Jeff Grinstead, John Hanson, Steven Neshyba,
Megan Gessel, Sandra Ward, Eric Scharrer, Amanda Mifflin, Laura Strausberg
Luc Boisvert, Dan Burgard, Jeff Root, Bob Peaslee, Jo Crane, Stacia Rink, Heather Gilliland
Not in Photo: Amy Odegard and Holly Jones
The Chemistry Department offers a broad-based curriculum designed to meet the needs of a variety of students, from those taking only one or two chemistry courses in order to broaden their liberal arts background to those majoring in chemistry in preparation for a career in the chemical sciences. The department is approved by the American Chemical Society and offers degrees that are appropriate for students interested in careers in chemistry, medicine, dentistry, engineering, science teaching, or any other area where a scientific background would be valuable. Students are encouraged to consult with members of the department as they plan their undergraduate programs and to discuss career options in the sciences.
The expertise of the chemistry faculty covers all five major chemical sub-disciplines: analytical chemistry, biochemistry, inorganic chemistry, organic chemistry, and physical chemistry. In addition to core courses in these major areas, faculty members teach upper-level courses on a variety of special topics including atmospheric chemistry, computational chemistry, materials chemistry, organic synthesis, and surface chemistry. Faculty members are also engaged in a wide range of research projects and all students seeking the BS degree participate in this research and produce a thesis based on their work.
In addition to being introduced to modern chemical knowledge and the role of chemistry in society, students in chemistry courses learn to think analytically and logically. As students move through upper-level courses, they develop the ability to critically assess work in the field and the attitude necessary to cope with the demands of independent inquiry. Students completing a chemistry degree are able to:
TIM HOYT: WALTER LOWRIE SUSTAINED SERVICE AWARD RECIPIENT (8/26/14)
The Walter Lowrie Sustained Service Award is given to a faculty member in recognition of his or her sustained service across the university. Each year the Faculty Senate receives nominations and then, in closed session, selects one recipient. The Lowrie Award was established in 2004 to honor Walter Lowrie, professor emeritus of history and a leader in the creation of the Faculty Bylaws and founder in 1965 of the Faculty Senate. Congratulations to Tim Hoyt, this year's recipient of the Walter Lowrie Sustained Service Award.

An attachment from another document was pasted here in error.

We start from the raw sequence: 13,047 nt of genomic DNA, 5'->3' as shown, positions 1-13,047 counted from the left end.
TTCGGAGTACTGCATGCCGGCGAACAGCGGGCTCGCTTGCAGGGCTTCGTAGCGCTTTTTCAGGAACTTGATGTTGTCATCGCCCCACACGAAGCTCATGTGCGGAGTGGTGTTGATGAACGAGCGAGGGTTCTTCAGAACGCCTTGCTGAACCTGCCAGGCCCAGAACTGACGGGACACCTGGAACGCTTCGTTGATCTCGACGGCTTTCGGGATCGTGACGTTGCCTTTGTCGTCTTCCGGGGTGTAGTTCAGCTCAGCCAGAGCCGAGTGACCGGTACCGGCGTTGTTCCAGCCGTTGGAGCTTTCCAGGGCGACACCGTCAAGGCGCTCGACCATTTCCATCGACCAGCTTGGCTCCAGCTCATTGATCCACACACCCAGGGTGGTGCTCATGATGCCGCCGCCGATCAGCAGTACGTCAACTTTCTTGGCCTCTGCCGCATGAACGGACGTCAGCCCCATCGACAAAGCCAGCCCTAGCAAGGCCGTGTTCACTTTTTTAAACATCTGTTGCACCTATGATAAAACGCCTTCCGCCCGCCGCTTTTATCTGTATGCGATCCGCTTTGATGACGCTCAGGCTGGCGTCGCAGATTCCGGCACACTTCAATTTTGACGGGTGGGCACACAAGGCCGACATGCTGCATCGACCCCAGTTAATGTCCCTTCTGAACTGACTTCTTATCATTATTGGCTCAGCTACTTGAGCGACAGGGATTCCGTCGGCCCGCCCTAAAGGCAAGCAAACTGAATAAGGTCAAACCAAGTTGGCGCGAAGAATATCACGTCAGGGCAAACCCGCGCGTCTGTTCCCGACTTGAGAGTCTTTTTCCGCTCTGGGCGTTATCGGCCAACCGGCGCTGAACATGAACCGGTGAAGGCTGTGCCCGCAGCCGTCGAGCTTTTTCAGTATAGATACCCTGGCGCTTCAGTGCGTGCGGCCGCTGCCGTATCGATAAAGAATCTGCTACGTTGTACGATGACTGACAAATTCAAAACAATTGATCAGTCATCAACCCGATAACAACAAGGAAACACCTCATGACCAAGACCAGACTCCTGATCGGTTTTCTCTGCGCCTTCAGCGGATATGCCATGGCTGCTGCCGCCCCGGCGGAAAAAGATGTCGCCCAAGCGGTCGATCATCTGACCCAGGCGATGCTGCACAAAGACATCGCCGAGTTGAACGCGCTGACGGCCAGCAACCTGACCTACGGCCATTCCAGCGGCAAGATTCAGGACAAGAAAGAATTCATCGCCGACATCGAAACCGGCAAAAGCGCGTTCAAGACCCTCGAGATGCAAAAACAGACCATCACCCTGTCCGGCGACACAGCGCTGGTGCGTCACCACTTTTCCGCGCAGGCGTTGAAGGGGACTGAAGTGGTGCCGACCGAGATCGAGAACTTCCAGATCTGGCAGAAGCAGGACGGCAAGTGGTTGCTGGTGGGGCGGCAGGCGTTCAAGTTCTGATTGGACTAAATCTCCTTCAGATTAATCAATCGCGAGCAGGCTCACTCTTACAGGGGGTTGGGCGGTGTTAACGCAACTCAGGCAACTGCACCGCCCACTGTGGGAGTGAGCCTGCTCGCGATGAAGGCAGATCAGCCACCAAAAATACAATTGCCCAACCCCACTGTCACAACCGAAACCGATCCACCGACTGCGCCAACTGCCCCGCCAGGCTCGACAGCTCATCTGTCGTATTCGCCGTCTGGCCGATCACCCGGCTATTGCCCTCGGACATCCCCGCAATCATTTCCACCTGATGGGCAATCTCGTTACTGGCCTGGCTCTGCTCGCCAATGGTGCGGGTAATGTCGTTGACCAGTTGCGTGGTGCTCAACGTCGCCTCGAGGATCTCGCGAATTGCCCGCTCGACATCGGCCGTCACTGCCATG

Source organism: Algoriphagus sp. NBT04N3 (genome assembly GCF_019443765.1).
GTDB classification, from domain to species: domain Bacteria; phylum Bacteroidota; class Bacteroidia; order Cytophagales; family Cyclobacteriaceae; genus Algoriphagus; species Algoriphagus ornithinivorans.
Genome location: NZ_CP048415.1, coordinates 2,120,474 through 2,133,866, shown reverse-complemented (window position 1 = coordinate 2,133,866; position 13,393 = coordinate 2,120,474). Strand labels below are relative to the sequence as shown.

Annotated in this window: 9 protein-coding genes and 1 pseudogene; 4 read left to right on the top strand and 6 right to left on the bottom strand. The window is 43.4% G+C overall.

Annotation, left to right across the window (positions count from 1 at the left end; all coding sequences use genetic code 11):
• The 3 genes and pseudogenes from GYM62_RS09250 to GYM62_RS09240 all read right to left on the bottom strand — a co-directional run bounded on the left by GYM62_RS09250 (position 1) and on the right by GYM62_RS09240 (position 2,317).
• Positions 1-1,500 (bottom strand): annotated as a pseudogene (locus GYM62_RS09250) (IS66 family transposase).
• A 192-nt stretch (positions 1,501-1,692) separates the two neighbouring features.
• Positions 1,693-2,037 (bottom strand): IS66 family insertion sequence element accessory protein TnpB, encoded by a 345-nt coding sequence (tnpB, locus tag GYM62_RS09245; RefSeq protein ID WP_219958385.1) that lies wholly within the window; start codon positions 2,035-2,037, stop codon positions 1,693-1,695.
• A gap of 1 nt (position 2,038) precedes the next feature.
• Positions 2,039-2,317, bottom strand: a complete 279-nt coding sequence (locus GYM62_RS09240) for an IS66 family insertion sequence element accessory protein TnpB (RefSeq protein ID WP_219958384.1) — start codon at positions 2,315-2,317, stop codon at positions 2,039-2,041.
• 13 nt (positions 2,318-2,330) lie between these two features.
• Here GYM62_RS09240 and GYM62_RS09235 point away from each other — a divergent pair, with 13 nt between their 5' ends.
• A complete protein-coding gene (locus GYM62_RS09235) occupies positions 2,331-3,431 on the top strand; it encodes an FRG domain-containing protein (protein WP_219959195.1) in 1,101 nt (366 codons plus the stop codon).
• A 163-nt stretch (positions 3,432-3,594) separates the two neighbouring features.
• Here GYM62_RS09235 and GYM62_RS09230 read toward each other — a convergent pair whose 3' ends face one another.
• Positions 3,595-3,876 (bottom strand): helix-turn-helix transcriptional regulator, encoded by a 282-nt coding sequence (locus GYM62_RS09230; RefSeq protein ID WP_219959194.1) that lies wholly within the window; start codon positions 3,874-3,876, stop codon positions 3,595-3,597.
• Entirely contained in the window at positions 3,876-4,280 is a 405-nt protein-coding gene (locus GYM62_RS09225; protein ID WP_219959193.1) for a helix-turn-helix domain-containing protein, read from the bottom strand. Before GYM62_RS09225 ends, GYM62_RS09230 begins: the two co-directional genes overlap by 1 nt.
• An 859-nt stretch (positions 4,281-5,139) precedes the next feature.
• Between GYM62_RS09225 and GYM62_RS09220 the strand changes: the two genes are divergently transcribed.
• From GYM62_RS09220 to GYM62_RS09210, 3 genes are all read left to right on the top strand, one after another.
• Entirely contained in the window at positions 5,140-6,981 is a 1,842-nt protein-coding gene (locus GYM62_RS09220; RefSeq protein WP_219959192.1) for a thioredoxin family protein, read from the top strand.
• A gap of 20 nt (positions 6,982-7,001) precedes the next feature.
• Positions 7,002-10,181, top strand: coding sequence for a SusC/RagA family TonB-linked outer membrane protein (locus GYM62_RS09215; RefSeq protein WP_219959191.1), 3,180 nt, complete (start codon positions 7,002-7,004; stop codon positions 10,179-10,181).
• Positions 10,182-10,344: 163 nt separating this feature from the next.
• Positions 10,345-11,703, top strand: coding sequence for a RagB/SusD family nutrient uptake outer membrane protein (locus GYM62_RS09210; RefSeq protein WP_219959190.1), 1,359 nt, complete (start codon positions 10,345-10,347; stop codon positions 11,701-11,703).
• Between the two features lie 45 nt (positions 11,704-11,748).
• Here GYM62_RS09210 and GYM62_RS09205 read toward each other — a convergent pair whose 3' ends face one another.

DAN BURGARD: THOMAS A. DAVIS TEACHING AWARD RECIPIENT (8/26/14)
In 2003 the dean's teaching awards were named to honor Tom Davis, who served as dean of the university from 1973 to 1994. Faculty members in the ranks of instructor, assistant professor, and associate professor are eligible for the award. Congratulations to Dan Burgard, one of four faculty members who received a Thomas A. Davis Teaching Award this year.
STEVEN NESHYBA AWARDED $34,000 NSF GRANT SUPPLEMENT (8/28/14)
The Environmental Chemical Sciences Program of the National Science Foundation has recommended funding of a supplementary request submitted by Prof. Neshyba. The award of $34,000 will support a month-long field research campaign in the Chilean Andes to study black carbon in Andean glaciers. Read the details here.
LIZ MEUCCI WINS NSF (NATIONAL SCIENCE FOUNDATION) SCHOLAR AWARD TO GO TO PRESTIGIOUS GREEN CHEMISTRY CONFERENCE (SUMMER 2014)
Liz was one of the lucky few undergraduate students to present a research poster at the 18th Annual American Chemical Society Green Chemistry and Engineering Conference in Bethesda, Maryland in June of 2014. Liz was one of only five undergraduate students awarded a National Science Scholar Award 2014 to pay for her expenses for the conference.
MEGAN GESSEL HAS JOINED THE CHEMISTRY DEPARTMENT! (SUMMER 2014)
Megan earned a B.A. in chemistry at Whitman College in Walla Walla, WA. At Whitman she completed two undergraduate research projects in toxicology and environmental chemistry. She earned a PhD. in Chemistry at the University of California, Santa Barbara, where she studied protein structure and aggregation related to Alzheimer’s disease using ion mobility mass spectrometry. She received a Ruth L. Kirschstein National Service Research Award for postdoctoral training at Vanderbilt University Medical Center where she used MALDI imaging mass spectrometry to study biochemical changes to the extracellular matrix in kidney disease. Megan is particularly interested in biological applications of mass spectrometry, as well as the development of new protocols and technology for challenging analytes. Overall, she is interested in using various mass spectrometry technologies, in combination with other techniques to study molecular structure, biomolecular interactions, and biochemical pathways.